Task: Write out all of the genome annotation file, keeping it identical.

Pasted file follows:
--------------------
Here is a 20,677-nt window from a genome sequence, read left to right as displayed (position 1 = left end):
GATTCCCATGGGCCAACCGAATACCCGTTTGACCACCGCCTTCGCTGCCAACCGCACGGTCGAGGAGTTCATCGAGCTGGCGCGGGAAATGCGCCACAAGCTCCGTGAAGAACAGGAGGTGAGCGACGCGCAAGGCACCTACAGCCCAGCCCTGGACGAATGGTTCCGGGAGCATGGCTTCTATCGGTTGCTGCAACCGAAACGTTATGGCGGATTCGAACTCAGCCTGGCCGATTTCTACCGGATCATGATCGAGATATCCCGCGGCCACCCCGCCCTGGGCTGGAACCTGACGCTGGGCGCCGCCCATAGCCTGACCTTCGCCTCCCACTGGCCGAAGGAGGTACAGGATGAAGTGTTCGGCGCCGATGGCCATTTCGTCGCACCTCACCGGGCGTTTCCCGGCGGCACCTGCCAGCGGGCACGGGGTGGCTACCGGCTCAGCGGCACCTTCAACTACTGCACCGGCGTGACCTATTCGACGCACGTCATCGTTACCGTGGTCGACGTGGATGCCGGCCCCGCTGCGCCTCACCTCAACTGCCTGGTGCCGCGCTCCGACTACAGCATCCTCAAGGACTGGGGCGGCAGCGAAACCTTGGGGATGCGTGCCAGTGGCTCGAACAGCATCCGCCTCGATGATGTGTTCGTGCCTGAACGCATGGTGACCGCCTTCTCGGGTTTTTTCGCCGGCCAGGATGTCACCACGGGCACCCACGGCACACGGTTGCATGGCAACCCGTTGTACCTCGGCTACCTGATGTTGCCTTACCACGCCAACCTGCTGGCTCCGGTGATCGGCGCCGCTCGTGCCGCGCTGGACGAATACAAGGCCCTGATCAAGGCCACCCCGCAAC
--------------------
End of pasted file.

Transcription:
Here is a 20,677-nt window from a genome sequence, read left to right as displayed (position 1 = left end):
GATTCCCATGGGCCAACCGAATACCCGTTTGACCACCGCCTTCGCTGCCAACCGCACGGTCGAGGAGTTCATCGAGCTGGCGCGGGAAATGCGCCACAAGCTCCGTGAAGAACAGGAGGTGAGCGACGCGCAAGGCACCTACAGCCCAGCCCTGGACGAATGGTTCCGGGAGCATGGCTTCTATCGGTTGCTGCAACCGAAACGTTATGGCGGATTCGAACTCAGCCTGGCCGATTTCTACCGGATCATGATCGAGATATCCCGCGGCCACCCCGCCCTGGGCTGGAACCTGACGCTGGGCGCCGCCCATAGCCTGACCTTCGCCTCCCACTGGCCGAAGGAGGTACAGGATGAAGTGTTCGGCGCCGATGGCCATTTCGTCGCACCTCACCGGGCGTTTCCCGGCGGCACCTGCCAGCGGGCACGGGGTGGCTACCGGCTCAGCGGCACCTTCAACTACTGCACCGGCGTGACCTATTCGACGCACGTCATCGTTACCGTGGTCGACGTGGATGCCGGCCCCGCTGCGCCTCACCTCAACTGCCTGGTGCCGCGCTCCGACTACAGCATCCTCAAGGACTGGGGCGGCAGCGAAACCTTGGGGATGCGTGCCAGTGGCTCGAACAGCATCCGCCTCGATGATGTGTTCGTGCCTGAACGCATGGTGACCGCCTTCTCGGGTTTTTTCGCCGGCCAGGATGTCACCACGGGCACCCACGGCACACGGTTGCATGGCAACCCGTTGTACCTCGGCTACCTGATGTTGCCTTACCACGCCAACCTGCTGGCTCCGGTGATCGGCGCCGCTCGTGCCGCGCTGGACGAATACAAGGCCCTGATCAAGGCCACCCCGCAAC